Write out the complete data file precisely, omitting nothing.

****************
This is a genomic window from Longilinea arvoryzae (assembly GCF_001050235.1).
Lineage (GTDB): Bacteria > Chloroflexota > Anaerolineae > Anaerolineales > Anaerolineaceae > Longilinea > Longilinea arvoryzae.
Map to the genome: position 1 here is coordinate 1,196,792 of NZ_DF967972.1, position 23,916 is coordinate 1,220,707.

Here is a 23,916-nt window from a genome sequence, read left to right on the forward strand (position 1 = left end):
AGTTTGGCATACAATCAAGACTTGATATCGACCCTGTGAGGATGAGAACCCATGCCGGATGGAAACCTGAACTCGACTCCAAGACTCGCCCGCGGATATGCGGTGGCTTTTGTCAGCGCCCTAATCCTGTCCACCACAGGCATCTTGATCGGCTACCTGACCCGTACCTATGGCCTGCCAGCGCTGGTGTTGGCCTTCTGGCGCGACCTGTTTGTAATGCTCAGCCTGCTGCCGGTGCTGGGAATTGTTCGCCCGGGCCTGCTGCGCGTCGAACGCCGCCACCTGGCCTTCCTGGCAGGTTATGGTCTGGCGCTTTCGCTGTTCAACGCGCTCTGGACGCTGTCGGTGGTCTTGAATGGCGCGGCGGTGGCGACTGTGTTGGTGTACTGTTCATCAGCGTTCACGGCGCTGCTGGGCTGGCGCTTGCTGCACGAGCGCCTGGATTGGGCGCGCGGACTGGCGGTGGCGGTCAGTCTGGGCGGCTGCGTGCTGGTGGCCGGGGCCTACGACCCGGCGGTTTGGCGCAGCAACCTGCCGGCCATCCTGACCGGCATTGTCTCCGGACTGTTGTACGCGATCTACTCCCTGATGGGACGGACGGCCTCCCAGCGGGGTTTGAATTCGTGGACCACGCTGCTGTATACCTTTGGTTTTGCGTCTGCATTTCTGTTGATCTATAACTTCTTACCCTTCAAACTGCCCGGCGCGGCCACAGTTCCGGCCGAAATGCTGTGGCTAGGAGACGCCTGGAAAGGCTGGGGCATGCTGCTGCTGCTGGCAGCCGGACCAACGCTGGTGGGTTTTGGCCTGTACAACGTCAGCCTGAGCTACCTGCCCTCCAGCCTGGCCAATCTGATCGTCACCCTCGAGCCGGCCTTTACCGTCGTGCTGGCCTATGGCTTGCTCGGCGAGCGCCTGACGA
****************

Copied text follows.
This is a genomic window from Longilinea arvoryzae (assembly GCF_001050235.1).
Lineage (GTDB): Bacteria > Chloroflexota > Anaerolineae > Anaerolineales > Anaerolineaceae > Longilinea > Longilinea arvoryzae.
Map to the genome: position 1 here is coordinate 1,196,792 of NZ_DF967972.1, position 23,916 is coordinate 1,220,707.

Here is a 23,916-nt window from a genome sequence, read left to right on the forward strand (position 1 = left end):
AGTTTGGCATACAATCAAGACTTGATATCGACCCTGTGAGGATGAGAACCCATGCCGGATGGAAACCTGAACTCGACTCCAAGACTCGCCCGCGGATATGCGGTGGCTTTTGTCAGCGCCCTAATCCTGTCCACCACAGGCATCTTGATCGGCTACCTGACCCGTACCTATGGCCTGCCAGCGCTGGTGTTGGCCTTCTGGCGCGACCTGTTTGTAATGCTCAGCCTGCTGCCGGTGCTGGGAATTGTTCGCCCGGGCCTGCTGCGCGTCGAACGCCGCCACCTGGCCTTCCTGGCAGGTTATGGTCTGGCGCTTTCGCTGTTCAACGCGCTCTGGACGCTGTCGGTGGTCTTGAATGGCGCGGCGGTGGCGACTGTGTTGGTGTACTGTTCATCAGCGTTCACGGCGCTGCTGGGCTGGCGCTTGCTGCACGAGCGCCTGGATTGGGCGCGCGGACTGGCGGTGGCGGTCAGTCTGGGCGGCTGCGTGCTGGTGGCCGGGGCCTACGACCCGGCGGTTTGGCGCAGCAACCTGCCGGCCATCCTGACCGGCATTGTCTCCGGACTGTTGTACGCGATCTACTCCCTGATGGGACGGACGGCCTCCCAGCGGGGTTTGAATTCGTGGACCACGCTGCTGTATACCTTTGGTTTTGCGTCTGCATTTCTGTTGATCTATAACTTCTTACCCTTCAAACTGCCCGGCGCGGCCACAGTTCCGGCCGAAATGCTGTGGCTAGGAGACGCCTGGAAAGGCTGGGGCATGCTGCTGCTGCTGGCAGCCGGACCAACGCTGGTGGGTTTTGGCCTGTACAACGTCAGCCTGAGCTACCTGCCCTCCAGCCTGGCCAATCTGATCGTCACCCTCGAGCCGGCCTTTACCGTCGTGCTGGCCTATGGCTTGCTCGGCGAGCGCCTGACGA